You will need to be sure you prepare your metal before you recycle it. 

You will need to determine how much of the product is actually made of metal. 

If more than 50 percent of the product is made of metal, you can recycle it. 

If the product only has a small amount of metal, but the metal can be easily removed, separate the metal from the product. A great example of this would be a three-ring binder. 

The majority of the product is plastic, but you can remove the metal rings for recycling.

You will also need to determine if the metal is ferrous or nonferrous. 

Ferrous metals include steel and iron, while nonferrous metals include aluminum, tin, copper, zinc, and lead. You can test the metal with a magnet. If it sticks to the magnet, it is a ferrous metal.

Recycling Process

The first step of the process is collection. 

This is when the metal arrives at the recycling facility. Next is the sorting process. 

This is when the metal is separated inside the facility to make sure each piece ends up in the correct place.

After sorting, the metals are processed. 

This involves shredding the metals to make the melting process easier. 

When the metals are in tiny pieces, the melting process will require less energy to complete. 

Next comes the melting. 

The shredded pieces of metal are put into a furnace specifically designed for each different type of metal.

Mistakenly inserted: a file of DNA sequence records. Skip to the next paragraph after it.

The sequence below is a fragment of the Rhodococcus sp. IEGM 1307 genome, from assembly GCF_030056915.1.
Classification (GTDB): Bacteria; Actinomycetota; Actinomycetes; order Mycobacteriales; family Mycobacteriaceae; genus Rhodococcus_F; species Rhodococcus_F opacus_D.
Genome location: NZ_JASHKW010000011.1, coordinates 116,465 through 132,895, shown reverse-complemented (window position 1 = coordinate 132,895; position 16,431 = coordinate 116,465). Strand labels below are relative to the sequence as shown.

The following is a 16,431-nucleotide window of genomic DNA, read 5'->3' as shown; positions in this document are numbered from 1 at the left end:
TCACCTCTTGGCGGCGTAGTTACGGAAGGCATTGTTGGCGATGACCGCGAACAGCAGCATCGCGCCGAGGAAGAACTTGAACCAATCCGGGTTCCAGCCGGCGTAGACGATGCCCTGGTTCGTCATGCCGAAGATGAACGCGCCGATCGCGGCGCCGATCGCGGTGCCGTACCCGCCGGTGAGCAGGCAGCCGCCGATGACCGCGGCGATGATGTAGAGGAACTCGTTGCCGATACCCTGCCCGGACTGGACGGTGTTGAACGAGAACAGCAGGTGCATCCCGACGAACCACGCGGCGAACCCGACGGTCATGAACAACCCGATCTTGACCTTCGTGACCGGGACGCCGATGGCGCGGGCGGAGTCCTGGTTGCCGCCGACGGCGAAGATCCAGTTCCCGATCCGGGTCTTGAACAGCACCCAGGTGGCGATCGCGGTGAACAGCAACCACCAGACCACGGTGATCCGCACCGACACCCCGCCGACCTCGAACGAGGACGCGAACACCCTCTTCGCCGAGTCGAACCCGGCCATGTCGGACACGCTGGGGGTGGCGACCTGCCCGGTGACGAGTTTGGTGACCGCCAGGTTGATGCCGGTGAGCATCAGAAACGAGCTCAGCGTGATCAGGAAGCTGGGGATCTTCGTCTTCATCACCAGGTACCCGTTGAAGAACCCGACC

While this takes a decent amount of energy, it is still less than what is required to produce new metals. This process can take anywhere from a few minutes to a few hours. 

When the melting process is finished, there is the purification process to ensure that all of the metals are free from contaminants and are high quality with Electrolysis. 

Finally, the melted metals are solidified and used for the manufacturing of other products. 

Why Recycle Metal?

There are so many reasons why it is beneficial to recycle metal. 

First, it is one of just a few products that you can recycle and make money on. 

You will usually get paid per pound of metal, but even if you don’t have a pound, it is still worth recycling.

Recycling metal makes it easier for us to preserve our natural resources with less energy needed to process new materials. 

The recycling of metals also reduces the carbon dioxide and harmful gasses that are emitted to the environment as manufacturing companies don’t need to generate whole new metal products.


To preserve our Earth the best we can, more people are beginning to wonder what type of materials are biodegradable. 

Metal, unfortunately, is not one of those materials. 

You should avoid throwing metals into a landfill because they will not break down and decompose over time.

The best thing to do with metal is recycle it when you are finished. 

Not only is it better for the environment, but there is also the potential of making a little money from the process. 

Recycling metal is incredibly easy and makes a difference.